Is it the duty of individuals with high self esteem to help those with low self esteem?
Some of my frank thoughts:
Is it even possible?
Tony Robbins is an interesting character. Long story short he was a ‘loser’ who transformed himself into becoming an insanely successful life coach. However … at the core … is Tony Robbins an individual with high self esteem or low self esteem? My thought:
Tony Robbins is an individual with low self esteem who augments his feeling of self esteem by helping empower individuals with (even lower) self esteem than himself.
Tim Ferriss is Tony Robbins 2.0
A person I really like and admire is Tim Ferriss. I read his 4 hour work week and got lots of good ideas but also got a lot of bad ideas (for example I think the notion of ‘passive income’ is a very bad notion as all income is active and *must* be active).
But anyways Tim Ferriss is around 5 foot 6 inches, and certainly the guy has a maaaaaasive inferiority complex. I admire his courage and honesty in talking about his experiences wanting to commit suicide while he was an undergrad in Princeton — but at the core, that is who he is. He drove his mom’s van, hustled, and listened to Tony Robbin’s motivational tapes every single day. Now Tim Ferriss is a giant. He is probably one of America’s most successful self-made entrepreneurs (truly). But … Tim Ferriss at the end of the day is probably deeply insecure about himself. Is this the individual we want to be guiding our intellectual thought and lifestyle approaches?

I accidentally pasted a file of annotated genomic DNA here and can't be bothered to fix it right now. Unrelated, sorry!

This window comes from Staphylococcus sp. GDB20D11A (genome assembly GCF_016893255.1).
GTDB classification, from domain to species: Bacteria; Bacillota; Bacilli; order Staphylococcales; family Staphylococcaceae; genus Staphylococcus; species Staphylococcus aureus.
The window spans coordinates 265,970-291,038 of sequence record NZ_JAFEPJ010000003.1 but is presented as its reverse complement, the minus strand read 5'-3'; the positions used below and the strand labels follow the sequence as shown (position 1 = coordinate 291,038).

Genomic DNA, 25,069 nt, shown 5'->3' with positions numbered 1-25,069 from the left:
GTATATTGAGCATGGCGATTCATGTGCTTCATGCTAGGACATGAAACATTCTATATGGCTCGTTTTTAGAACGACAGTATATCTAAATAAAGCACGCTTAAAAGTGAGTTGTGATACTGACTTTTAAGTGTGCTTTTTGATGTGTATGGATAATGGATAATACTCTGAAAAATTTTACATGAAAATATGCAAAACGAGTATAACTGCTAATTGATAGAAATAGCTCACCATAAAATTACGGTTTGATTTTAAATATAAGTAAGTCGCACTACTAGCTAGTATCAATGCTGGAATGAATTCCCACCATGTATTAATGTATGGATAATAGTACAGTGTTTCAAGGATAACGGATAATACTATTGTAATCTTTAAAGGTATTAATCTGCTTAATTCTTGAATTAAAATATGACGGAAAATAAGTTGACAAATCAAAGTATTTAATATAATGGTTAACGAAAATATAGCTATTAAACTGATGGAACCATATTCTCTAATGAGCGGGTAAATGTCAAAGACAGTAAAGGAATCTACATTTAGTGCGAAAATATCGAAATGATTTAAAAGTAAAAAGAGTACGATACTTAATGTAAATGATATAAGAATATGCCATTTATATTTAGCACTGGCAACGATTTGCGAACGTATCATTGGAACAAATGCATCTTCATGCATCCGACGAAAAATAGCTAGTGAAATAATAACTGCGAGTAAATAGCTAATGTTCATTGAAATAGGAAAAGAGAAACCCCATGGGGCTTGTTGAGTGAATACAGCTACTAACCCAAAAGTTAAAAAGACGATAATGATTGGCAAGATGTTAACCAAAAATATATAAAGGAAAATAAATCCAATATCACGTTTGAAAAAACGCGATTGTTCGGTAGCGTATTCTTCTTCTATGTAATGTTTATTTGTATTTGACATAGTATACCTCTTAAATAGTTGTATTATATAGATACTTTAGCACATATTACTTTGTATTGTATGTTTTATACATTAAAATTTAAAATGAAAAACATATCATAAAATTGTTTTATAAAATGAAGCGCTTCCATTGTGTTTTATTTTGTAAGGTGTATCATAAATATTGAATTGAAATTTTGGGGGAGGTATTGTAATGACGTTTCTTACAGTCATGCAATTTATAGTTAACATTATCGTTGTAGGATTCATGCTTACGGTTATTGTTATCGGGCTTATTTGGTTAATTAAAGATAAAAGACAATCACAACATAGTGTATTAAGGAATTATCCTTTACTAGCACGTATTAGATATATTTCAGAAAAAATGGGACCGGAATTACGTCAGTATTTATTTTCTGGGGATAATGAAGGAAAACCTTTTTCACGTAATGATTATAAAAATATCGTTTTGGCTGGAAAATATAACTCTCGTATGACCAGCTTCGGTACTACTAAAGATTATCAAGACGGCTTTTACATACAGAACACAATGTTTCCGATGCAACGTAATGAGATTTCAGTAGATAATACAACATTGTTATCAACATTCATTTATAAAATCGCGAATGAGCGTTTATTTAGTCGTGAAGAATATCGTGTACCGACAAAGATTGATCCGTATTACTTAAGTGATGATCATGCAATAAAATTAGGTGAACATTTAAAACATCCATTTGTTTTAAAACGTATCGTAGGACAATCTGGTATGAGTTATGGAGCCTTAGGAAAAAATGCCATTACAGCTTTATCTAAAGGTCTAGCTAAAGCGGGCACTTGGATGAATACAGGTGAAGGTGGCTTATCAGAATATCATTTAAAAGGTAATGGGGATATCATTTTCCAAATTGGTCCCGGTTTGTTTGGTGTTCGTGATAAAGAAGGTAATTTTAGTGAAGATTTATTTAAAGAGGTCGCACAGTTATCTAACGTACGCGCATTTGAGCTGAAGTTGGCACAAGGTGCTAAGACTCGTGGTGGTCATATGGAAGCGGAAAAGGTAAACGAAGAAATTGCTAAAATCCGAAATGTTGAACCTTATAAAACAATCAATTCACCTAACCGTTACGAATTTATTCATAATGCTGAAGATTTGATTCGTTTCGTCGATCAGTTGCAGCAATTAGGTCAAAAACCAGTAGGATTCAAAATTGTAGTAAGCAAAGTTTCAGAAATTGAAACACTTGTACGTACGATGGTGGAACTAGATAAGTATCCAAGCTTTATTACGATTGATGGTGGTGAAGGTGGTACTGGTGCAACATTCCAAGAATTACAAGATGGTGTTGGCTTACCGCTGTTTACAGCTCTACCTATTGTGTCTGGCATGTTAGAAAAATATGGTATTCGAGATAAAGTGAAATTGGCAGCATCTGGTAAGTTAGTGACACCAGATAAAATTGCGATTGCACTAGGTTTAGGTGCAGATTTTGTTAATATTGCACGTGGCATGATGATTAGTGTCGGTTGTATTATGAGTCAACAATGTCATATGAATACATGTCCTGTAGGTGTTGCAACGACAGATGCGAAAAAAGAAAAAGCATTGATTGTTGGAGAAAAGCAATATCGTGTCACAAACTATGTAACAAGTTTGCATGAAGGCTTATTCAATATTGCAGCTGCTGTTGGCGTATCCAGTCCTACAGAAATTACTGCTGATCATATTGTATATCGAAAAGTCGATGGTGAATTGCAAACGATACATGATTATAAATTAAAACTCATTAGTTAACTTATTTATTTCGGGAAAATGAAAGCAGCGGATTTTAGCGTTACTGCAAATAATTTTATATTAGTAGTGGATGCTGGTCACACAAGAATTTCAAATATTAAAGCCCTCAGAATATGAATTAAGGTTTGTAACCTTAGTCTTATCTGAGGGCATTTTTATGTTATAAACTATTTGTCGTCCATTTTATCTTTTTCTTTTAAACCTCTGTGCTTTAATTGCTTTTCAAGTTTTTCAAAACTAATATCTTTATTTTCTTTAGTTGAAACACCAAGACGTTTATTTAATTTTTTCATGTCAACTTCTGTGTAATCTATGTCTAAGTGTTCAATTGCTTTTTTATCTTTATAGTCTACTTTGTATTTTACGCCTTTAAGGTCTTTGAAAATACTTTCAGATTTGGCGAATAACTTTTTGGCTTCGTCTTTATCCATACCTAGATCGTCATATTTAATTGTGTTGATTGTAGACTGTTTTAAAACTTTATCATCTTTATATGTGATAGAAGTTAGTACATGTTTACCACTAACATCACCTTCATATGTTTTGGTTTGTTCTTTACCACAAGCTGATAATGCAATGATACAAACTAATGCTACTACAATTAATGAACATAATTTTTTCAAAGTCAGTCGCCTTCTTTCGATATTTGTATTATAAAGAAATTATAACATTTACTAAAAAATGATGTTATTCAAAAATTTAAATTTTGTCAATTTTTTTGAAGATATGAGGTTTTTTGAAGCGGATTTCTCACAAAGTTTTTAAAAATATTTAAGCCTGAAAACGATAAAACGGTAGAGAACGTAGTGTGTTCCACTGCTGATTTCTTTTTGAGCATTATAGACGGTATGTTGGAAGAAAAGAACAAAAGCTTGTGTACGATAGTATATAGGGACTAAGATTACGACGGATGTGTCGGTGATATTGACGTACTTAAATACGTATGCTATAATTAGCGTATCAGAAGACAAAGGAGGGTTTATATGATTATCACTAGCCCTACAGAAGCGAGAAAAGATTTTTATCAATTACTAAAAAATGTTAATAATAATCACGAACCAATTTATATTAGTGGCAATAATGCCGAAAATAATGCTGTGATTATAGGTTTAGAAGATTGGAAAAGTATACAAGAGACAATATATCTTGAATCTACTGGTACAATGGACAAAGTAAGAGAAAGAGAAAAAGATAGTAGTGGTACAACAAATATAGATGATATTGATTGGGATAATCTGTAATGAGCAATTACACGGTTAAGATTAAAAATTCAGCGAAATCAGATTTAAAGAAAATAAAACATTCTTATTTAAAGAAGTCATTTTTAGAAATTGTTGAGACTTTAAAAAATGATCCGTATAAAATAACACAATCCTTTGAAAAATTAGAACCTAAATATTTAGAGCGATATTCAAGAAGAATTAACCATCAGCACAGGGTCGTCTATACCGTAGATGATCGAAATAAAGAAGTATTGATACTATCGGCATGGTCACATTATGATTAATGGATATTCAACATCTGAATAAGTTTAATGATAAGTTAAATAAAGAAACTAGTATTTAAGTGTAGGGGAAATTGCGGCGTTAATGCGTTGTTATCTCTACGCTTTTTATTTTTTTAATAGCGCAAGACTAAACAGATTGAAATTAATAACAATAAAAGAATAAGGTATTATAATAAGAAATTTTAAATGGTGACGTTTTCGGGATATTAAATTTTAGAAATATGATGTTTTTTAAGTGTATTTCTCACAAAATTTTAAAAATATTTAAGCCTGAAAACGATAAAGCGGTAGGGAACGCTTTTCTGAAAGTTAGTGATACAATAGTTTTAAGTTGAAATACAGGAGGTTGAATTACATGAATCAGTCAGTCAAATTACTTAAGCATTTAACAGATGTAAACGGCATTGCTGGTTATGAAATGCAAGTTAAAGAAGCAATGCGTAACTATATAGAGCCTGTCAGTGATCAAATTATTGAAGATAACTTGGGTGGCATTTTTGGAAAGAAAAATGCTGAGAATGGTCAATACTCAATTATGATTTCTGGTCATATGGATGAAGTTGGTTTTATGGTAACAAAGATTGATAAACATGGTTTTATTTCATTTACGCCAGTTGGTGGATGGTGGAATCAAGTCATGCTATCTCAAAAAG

Ethics and duty.
Kant’s notion of the ‘Categorical Imperative’ is a bad moral and ethical code. Why? It assumes all humans are the same. We need to need to promote a much more dynamic form and code of ethics which treats every single human being as a ‘bespoke’ (one of a kind) case.